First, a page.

Martin Amis’ Money


Martin Amis is known for many things. His father, Kingsley. His penchant for attracting the media. His friendships. And it seems, at times, his writing. And while I’m one of those detractors that think his best work was published two decades ago, it doesn’t mean those books of yore are any less relevant today than they were those many years ago.

Take for instance Amis’ novel Money, which is easily among the best novels written about the 80s, during the 80s. Popular when it was released, it never quite met with the same acclaim of say, a Bonfire of the Vanities. This is understandable. Amis’ writing style can be polarizing, an acquired taste. His writing can seem a riddle or an inside joke. There’s no panoptic insight. The writing style can leave a reader exhilarated or annoyed. This piece of anecdotal evidence sums it up best: attending a reading of Amis’ a few years ago, I sat next to a woman clutching his novel London Fields. She asked me if I’d ever read it. I had. Her response: “I keep starting London Fields, but I just can’t get on with it.”

But back to Money. Here is a novel that so succinctly encapsulated the greed of a decade. A greed that didn’t so much diminish with the waning of time but rather morphed into something else entirely, in the 90s it was peace and prosperity and at the beginning of the 21st century, easy money (one of the original titles Amis thought of employing for the novel). Then came 2008, when the cover was blown, and we learned we weren’t in on the joke, rather as one of Amis’ characters says, “We were the joke.”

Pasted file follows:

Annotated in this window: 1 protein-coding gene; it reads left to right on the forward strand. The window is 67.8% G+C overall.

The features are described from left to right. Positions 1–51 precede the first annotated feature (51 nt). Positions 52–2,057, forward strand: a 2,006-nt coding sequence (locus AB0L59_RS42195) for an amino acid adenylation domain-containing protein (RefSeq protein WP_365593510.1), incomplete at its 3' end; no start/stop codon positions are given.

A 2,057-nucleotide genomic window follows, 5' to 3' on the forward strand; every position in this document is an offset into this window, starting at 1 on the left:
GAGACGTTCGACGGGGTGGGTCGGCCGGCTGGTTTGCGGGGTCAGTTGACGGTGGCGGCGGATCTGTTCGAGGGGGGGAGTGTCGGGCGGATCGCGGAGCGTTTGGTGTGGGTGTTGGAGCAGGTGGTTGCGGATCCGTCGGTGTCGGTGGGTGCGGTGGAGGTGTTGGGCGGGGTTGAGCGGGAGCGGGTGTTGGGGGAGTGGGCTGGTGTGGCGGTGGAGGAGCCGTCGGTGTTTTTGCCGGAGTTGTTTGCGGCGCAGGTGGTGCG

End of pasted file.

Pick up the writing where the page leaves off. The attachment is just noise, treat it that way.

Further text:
And so upon revisiting John Self (the last name, the last name!) and his travails, I can’t help but note its prescience. Self jets back and forth between London and New York, two cities teetering on the edge of insanity, with a seemingly endless supply of cash and time. He’s being underwritten by a production company of which he is a partner, and Fielding Goodney, a man of nebulous credentials. On the heels of a successful career at directing commercials, he’s a nasty little man on a mission to make a movie. His life consists of “fast food, sex shows, space games, slot machines, video nasties, nude mags, drinks, pubs, fighting, television, hadjobs.” Self lives, as he so eloquently puts it, “like an animal—eating and drinking, dumping and sleeping, fucking and fighting—and that’s it. It’s not enough.” In short, his self-image is that of a consumer so willingly accepting of all that is offered and promised him.

So many novels attempt to deconstruct their subjects. Amis’ novels are the subject.

John Self is the personification of the world circa 2007. New York and London could be replaced with any number of financial centers. The cast of characters with which he hobnobs, Lorne, Spunk, Caduta—such ridiculous names—could easily go by that of Fannie Mae, Citigroup, Bernie Madoff. His vices could be our vices: Our cheap adjustable rate mortgages, credit default swaps, the money flowing in endlessly.

I won’t go too much into the novel. The less you know the better the read, or the rereading, will be. This isn’t a review. It’s a suggestion. A gentle nudge. It’s an encomium that should hastily lead you to snatch up the book and consume it lyrical powers and then nod your head in recognition and respect.

Amis likes to say style is morality. In Money that’s never more evident. Amis is unrelenting and vindictive, unleashing a panoply of pleasures and pains. As we witness the demise of Self as he slowly gets carpet-bagged, it’s easy to see ourselves in his plight.